- You’ll notice something very interesting happening here. Both the Guilt Story and the Regressive story actually originate from previous eras of consumer thinking that are no longer prevalent (!) This shows the lack of smart branding innovations in the space, but also highlights something very important for any company: You may find that some of your competitors today don’t really seem to have a POV on the future, in which case you may want to reconsider if they are even competitors. Having a POV on the future is making a risky bet, and like I said at the top of this article, every single smart brand poised for success is making a very clear and risky bet on where the trajectory of the story arc is going.
- The further your story arc diverges from another competitor, the more tension you are creating… and that is a good thing. I’ll explain in a moment.
The real beauty of this arc is that it tells us how to position ourselves in order to be different, not better (because if you’ve read my work, you’ll know better is a losing game.)
Your positioning should answer the consumer question, Why should I care?
Because snacking is a sacred ritual.
That POV is a strong brand position to come from.
You can see from the arc that it diverges from the rest of the pack, while directly speaking to future forces like the decline of family meals, the inward nature of modern food habits, food as healing, and the growing abandonment of old rules.
From here, we can start to build something interesting.
The Emergent Story Arc will tell you what decisions to make
For me personally, building a full arc for a category can feel like being lost in the woods. But once it’s built and the full forest is in view, I can hear it whispering to me.
The arc will reveal opportunities you can’t see when you’re on the ground.
In this example, even though high-level, we are already getting some strong messages from the arc:
- We need to elevate snacking to be the sacred ritual we believe it is. That can come across in our branded language, in our customer engagement experiences, and in our partnerships.
- We need to think about where we sell. We have the most tension with the most outdated narrative — that of traditional and masstige candies you usually see in the checkout lane, and it may be a strong strategy to place our products there instead of the health food section.
- We shouldn’t describe our vitamins using dated language like fortified or daily allowance. Not only are these words connected to an old narrative, but they also echo the language of the very institutions the public has become wary of. Instead, we should consider reframing our benefits as restorative, healing and balancing.
- Create a new category outside of candy, medicine or health. All of these spaces and stories are incredibly crowded — and to fall into them would be to lose our own story.
Product decisions must also reflect brand decisions.
If we truly are an internally-facing brand that creates triggers around sacred moments, then an extension of our product line may look like this:
- The ‘Eat Me Before Bed’ Chocolate Happiness Bar: with vitamins and supplements to enhance the sacred ritual of sleep
- The ‘Eat Me Before The Meeting’ Chocolate Happiness Bar: with vitamins and supplements to enhance focus during the sacred ritual of work
- The ‘Eat Me On The Way To Work’ Chocolate Happiness Bar: with vitamins and supplements to increase energy during the sacred ritual of travel
Again, referencing the future trajectory of the consumer mindset, we know that customization, functionalization, and internalization can be creatively applied here in a candy format in order to place our bets on the future.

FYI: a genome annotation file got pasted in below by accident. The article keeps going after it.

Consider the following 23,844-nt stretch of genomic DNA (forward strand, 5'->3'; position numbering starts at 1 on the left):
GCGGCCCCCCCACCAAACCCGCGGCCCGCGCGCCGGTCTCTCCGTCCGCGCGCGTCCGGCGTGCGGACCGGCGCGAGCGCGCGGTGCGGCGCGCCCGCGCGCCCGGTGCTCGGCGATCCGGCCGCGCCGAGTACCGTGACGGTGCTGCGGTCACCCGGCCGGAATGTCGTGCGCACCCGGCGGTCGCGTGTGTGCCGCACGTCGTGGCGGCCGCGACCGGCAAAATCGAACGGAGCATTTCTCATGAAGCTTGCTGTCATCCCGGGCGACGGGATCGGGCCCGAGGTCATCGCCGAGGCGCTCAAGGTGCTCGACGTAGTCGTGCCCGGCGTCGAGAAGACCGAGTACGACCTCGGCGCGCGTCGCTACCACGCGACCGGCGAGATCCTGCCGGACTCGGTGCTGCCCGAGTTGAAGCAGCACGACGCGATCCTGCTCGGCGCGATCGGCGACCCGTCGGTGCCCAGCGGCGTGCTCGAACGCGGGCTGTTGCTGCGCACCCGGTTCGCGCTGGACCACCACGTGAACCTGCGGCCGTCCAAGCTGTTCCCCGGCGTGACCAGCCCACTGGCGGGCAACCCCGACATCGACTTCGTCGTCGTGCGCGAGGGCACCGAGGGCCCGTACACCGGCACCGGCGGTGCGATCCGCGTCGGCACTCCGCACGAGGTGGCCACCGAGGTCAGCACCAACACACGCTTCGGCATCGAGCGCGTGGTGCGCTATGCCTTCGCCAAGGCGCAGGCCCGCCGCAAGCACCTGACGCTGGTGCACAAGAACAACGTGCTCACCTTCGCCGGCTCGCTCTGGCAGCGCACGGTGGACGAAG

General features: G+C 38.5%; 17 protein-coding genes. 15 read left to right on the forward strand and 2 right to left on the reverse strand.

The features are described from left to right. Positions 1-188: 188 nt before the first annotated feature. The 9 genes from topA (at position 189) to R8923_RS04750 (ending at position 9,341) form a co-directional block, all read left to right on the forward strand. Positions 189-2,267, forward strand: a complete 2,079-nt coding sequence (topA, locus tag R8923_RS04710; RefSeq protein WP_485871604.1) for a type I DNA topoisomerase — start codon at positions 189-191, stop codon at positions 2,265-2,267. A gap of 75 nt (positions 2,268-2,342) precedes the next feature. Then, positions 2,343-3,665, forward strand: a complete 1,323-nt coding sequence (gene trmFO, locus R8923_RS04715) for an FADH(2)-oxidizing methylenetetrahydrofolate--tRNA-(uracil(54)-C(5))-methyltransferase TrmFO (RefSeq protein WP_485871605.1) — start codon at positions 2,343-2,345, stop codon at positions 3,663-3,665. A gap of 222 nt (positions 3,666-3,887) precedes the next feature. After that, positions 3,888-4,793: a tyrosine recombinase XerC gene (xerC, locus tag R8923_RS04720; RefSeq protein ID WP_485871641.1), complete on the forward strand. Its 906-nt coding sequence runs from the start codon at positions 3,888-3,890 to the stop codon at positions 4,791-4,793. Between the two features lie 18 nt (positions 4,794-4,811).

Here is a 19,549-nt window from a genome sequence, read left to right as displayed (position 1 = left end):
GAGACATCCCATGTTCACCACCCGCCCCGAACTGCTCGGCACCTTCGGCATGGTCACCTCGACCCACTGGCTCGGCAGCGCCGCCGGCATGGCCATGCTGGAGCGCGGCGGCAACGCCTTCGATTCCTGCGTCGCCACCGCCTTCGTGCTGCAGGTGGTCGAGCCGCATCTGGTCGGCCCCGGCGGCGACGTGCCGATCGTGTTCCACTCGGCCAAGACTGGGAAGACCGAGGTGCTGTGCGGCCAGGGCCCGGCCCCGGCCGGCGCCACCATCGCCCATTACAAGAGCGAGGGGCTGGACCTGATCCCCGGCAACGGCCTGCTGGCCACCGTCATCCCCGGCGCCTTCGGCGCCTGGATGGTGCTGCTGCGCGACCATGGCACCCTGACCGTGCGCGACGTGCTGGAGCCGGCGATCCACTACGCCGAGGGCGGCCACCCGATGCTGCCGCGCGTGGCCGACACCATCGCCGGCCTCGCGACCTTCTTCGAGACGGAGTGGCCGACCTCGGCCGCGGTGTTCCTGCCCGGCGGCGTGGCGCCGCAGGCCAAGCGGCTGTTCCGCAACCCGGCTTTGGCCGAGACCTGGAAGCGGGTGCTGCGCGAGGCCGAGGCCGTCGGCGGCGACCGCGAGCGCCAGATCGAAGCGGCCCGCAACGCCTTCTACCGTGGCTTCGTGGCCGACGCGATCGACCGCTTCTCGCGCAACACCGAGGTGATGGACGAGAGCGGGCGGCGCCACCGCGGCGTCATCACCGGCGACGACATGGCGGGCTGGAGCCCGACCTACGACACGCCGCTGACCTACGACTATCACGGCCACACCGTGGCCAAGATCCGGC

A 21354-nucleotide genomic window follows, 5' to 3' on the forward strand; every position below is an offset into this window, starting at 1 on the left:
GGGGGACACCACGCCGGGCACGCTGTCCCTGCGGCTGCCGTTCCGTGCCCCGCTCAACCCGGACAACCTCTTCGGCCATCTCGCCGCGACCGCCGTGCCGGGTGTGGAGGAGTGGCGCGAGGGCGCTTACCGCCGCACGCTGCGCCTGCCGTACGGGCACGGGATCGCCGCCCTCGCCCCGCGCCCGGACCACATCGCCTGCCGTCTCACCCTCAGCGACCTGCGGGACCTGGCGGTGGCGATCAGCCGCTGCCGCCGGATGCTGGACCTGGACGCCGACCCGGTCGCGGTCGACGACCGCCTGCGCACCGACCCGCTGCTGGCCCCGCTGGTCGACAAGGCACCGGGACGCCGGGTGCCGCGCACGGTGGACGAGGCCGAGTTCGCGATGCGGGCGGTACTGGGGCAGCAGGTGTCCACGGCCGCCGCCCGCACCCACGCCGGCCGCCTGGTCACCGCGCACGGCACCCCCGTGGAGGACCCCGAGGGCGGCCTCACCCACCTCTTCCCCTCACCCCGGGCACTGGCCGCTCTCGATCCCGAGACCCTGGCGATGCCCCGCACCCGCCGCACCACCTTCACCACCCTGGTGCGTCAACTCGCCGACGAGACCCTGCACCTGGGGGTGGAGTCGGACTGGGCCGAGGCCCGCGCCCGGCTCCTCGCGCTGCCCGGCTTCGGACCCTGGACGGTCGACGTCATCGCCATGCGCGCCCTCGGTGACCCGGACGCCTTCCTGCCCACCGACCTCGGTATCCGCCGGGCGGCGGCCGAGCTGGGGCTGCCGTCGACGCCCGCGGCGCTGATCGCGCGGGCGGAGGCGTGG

Every story changes.
You will find an emergent story arc in everything from the nuclear family and higher education to gender norms and beauty.
We are seeing every institution around us morph into something quite different, and at a faster and faster rate.
…but that presents a wealth of new opportunities — especially when it comes to your competition.
Look for signals and win the war.
See where your competitors are going.
The more they invest in a direction, the harder it will be for them to change it. That’s your advantage.
There is always a higher path to pursue.
The Inputs Always Matter
The inputs for any framework matter. Here are some best practices for this one, that will help guide you in the right direction:
- Go as far back as it matters. I like to cover the formative decades of every living generation, but you may want to go back centuries if you feel it will reveal something even deeper in the human psyche.
- Remove all judgement. What may have once seemed backwards may now seem right-side-up. If you judge people’s behaviors, you won’t be able to learn from them.
- You can (and should) go back to that first iteration and find new patterns. You can rebuild this and it will create a different story arc for the same space, and every version is important. Note that I’ve excluded medicinal competitors like vitamin gummies, but if this were a larger arc with more layers, they would be included.
- Pay attention to which things have carried throughout the length of the arc, and which have emerged and disappeared as fads (…100-calorie packs are decidedly on their way out).
Build Something That Takes Us Somewhere
You have to start at the mouth of the river in order to understand where it’s going, how fast it’s going, and how likely it is to overflow and change direction.
I see the future as a series of branching probability streams. So you have to ask, what are we doing to move down the good stream?
You’re building a company around a theory that will take us into the future.
Theories come from observation of patterns. I hope this framework gives you the tools to surface those patterns and act on them.
We will always follow those people who can imagine a future so vividly, that they practically guide us there from the here-and-now.
This article is based on what we’ve learned at Concept Bureau.
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Gurupriyan is a Software Engineer and a technology enthusiast, he’s been working on the field for the last 6 years. Currently focusing on mobile app development and IoT.